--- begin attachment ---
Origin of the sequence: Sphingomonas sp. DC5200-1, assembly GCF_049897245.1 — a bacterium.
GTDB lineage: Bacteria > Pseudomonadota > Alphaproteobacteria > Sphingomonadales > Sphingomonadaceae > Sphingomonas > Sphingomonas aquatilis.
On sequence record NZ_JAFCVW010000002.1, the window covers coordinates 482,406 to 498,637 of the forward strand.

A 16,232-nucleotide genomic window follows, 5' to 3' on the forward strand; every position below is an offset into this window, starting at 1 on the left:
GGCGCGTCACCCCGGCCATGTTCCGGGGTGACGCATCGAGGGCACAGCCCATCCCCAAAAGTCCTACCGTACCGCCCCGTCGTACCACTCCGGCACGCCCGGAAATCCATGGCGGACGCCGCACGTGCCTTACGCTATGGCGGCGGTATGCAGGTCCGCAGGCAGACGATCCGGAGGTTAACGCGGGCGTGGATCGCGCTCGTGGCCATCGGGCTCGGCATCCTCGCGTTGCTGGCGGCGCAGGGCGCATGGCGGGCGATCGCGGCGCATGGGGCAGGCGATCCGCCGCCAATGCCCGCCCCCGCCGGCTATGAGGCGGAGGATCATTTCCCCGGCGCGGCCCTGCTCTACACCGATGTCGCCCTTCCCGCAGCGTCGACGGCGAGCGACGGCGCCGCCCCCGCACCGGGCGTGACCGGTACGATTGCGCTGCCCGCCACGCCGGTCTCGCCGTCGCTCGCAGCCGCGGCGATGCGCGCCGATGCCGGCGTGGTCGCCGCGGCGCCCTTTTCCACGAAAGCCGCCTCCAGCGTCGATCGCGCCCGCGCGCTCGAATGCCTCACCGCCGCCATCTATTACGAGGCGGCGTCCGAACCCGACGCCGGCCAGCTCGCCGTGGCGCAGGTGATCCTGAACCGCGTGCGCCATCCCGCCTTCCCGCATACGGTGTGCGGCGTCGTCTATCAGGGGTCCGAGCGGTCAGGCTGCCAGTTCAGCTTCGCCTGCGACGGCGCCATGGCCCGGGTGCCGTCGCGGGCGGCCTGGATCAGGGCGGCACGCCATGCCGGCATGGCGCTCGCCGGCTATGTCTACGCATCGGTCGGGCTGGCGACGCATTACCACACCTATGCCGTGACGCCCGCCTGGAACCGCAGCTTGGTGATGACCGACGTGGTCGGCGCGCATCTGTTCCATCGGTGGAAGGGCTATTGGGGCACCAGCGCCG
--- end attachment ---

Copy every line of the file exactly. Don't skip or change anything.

Origin of the sequence: Sphingomonas sp. DC5200-1, assembly GCF_049897245.1 — a bacterium.
GTDB lineage: Bacteria > Pseudomonadota > Alphaproteobacteria > Sphingomonadales > Sphingomonadaceae > Sphingomonas > Sphingomonas aquatilis.
On sequence record NZ_JAFCVW010000002.1, the window covers coordinates 482,406 to 498,637 of the forward strand.

A 16,232-nucleotide genomic window follows, 5' to 3' on the forward strand; every position below is an offset into this window, starting at 1 on the left:
GGCGCGTCACCCCGGCCATGTTCCGGGGTGACGCATCGAGGGCACAGCCCATCCCCAAAAGTCCTACCGTACCGCCCCGTCGTACCACTCCGGCACGCCCGGAAATCCATGGCGGACGCCGCACGTGCCTTACGCTATGGCGGCGGTATGCAGGTCCGCAGGCAGACGATCCGGAGGTTAACGCGGGCGTGGATCGCGCTCGTGGCCATCGGGCTCGGCATCCTCGCGTTGCTGGCGGCGCAGGGCGCATGGCGGGCGATCGCGGCGCATGGGGCAGGCGATCCGCCGCCAATGCCCGCCCCCGCCGGCTATGAGGCGGAGGATCATTTCCCCGGCGCGGCCCTGCTCTACACCGATGTCGCCCTTCCCGCAGCGTCGACGGCGAGCGACGGCGCCGCCCCCGCACCGGGCGTGACCGGTACGATTGCGCTGCCCGCCACGCCGGTCTCGCCGTCGCTCGCAGCCGCGGCGATGCGCGCCGATGCCGGCGTGGTCGCCGCGGCGCCCTTTTCCACGAAAGCCGCCTCCAGCGTCGATCGCGCCCGCGCGCTCGAATGCCTCACCGCCGCCATCTATTACGAGGCGGCGTCCGAACCCGACGCCGGCCAGCTCGCCGTGGCGCAGGTGATCCTGAACCGCGTGCGCCATCCCGCCTTCCCGCATACGGTGTGCGGCGTCGTCTATCAGGGGTCCGAGCGGTCAGGCTGCCAGTTCAGCTTCGCCTGCGACGGCGCCATGGCCCGGGTGCCGTCGCGGGCGGCCTGGATCAGGGCGGCACGCCATGCCGGCATGGCGCTCGCCGGCTATGTCTACGCATCGGTCGGGCTGGCGACGCATTACCACACCTATGCCGTGACGCCCGCCTGGAACCGCAGCTTGGTGATGACCGACGTGGTCGGCGCGCATCTGTTCCATCGGTGGAAGGGCTATTGGGGCACCAGCGCCG